Completion: March 2012
Cost: $3,500,000
Awards: American Institute of Architects, Dayton Chapter, 2014 Honor Award, Newly Completed Buildings; American School & University Magazine, 2013 Architectural Portfolio, Sports Stadiums/Athletic Facilities Citation

The program for this new building was a simple 2,500 SF locker, restroom, and concession building to serve new Soccer and Recreational fields at the North end of Wright State’s campus.  Located at an important intersection, the site provided an exciting opportunity to develop a bold new campus entry and athletic venue.

AMA created a building that becomes a signpost and beacon for this University gateway.  A tall illuminated tower, visible from both the access road and the elevated interstate beyond, provides a visual marker and identifies the campus entry.  AMA also built upon one of the hallmarks of Wright State University in the design of this facility:  Universal Accessibility.  The building top surface is a ramp, leading from the sidewalk and road system to the Tower.  All visitors to this Athletic complex can access the ramp on walkways and grassy lawns, and can view play on the athletic fields from this high vantage point.  The triangular street side elevation of this structure relates to the angled wall at the main campus entry, providing a symbolic connection between these two campus entry points.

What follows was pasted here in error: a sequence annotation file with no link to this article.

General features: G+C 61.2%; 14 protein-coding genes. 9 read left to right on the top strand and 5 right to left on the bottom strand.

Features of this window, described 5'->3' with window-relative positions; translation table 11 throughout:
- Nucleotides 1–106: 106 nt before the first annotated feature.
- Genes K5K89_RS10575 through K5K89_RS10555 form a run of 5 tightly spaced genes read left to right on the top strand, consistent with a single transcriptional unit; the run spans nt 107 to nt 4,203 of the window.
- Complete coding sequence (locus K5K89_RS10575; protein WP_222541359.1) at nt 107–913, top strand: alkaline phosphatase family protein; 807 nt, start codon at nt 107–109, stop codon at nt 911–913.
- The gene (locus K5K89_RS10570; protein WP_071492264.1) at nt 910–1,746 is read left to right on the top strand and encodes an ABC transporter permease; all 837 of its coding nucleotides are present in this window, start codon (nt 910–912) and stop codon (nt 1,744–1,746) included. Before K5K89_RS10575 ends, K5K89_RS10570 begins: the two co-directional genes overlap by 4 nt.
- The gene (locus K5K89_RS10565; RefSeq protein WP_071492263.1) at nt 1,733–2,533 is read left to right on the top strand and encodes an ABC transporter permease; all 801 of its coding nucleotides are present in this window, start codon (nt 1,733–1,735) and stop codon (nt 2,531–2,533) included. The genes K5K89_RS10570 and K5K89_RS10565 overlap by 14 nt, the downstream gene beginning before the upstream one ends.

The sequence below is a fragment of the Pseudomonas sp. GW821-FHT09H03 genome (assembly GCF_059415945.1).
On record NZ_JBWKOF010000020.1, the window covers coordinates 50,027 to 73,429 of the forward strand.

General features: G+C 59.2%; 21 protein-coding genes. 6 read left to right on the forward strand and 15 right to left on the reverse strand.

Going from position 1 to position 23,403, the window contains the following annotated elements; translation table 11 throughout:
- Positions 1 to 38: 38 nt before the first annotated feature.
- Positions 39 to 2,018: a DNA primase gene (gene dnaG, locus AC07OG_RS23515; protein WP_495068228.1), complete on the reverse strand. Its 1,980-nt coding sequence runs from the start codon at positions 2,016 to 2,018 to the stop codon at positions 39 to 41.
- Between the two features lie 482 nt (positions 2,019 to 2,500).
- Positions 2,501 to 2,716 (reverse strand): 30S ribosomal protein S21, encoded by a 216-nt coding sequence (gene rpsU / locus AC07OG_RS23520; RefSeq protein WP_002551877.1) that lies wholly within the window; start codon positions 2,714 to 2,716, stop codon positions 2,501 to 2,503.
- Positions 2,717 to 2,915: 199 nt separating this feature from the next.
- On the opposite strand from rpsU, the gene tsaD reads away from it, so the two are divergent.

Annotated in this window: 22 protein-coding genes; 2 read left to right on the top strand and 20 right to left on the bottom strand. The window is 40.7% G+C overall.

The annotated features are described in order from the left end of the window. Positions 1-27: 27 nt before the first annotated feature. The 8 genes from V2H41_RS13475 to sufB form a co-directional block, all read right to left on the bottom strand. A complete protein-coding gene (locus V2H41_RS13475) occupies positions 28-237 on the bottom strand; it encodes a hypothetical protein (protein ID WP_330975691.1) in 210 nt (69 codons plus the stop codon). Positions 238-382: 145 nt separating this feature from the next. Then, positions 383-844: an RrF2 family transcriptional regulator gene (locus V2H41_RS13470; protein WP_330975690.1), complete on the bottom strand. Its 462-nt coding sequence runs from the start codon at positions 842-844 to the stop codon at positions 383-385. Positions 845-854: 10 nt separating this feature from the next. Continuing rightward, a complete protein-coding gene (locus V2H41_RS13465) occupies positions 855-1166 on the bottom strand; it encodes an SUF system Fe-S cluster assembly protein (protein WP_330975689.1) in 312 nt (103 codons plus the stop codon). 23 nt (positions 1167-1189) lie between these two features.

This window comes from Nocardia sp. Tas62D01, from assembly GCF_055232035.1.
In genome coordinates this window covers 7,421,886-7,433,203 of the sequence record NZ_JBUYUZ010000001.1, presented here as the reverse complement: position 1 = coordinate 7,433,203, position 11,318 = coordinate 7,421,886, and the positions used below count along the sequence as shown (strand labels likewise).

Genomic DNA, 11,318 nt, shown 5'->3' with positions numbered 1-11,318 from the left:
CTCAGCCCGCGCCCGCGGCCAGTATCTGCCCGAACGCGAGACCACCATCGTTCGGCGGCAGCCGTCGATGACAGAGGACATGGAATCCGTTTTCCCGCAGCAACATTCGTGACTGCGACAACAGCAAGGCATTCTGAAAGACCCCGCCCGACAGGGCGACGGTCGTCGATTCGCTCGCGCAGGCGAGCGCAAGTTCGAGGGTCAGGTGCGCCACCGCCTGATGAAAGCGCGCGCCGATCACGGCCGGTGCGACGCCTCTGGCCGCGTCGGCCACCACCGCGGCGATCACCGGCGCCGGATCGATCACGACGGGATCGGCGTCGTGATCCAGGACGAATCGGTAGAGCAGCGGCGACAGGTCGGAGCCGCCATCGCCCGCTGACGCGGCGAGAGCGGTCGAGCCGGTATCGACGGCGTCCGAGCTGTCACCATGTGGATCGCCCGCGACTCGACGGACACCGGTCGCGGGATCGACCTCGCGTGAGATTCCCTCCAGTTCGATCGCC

The project’s functional amenities include two artificial turf sports fields, seating berms, a building that houses restrooms, concessions & locker rooms, and two shade shelters.  The programmed functions are tucked below the occupied roof plaza and accessed from the soccer field side of the building.

The south wall and roof deck are constructed of cast-in-place concrete, subtly referencing the adjacent highway infrastructure.  Vibrant yellow walls enclose the programmed spaces on the field side.  The wood and steel sign towers and shelters stand lightly in contrast to the massiveness of the concrete. Trees and landscaping are located to shade the south edge of the building, while also softening the building edge visually from the street.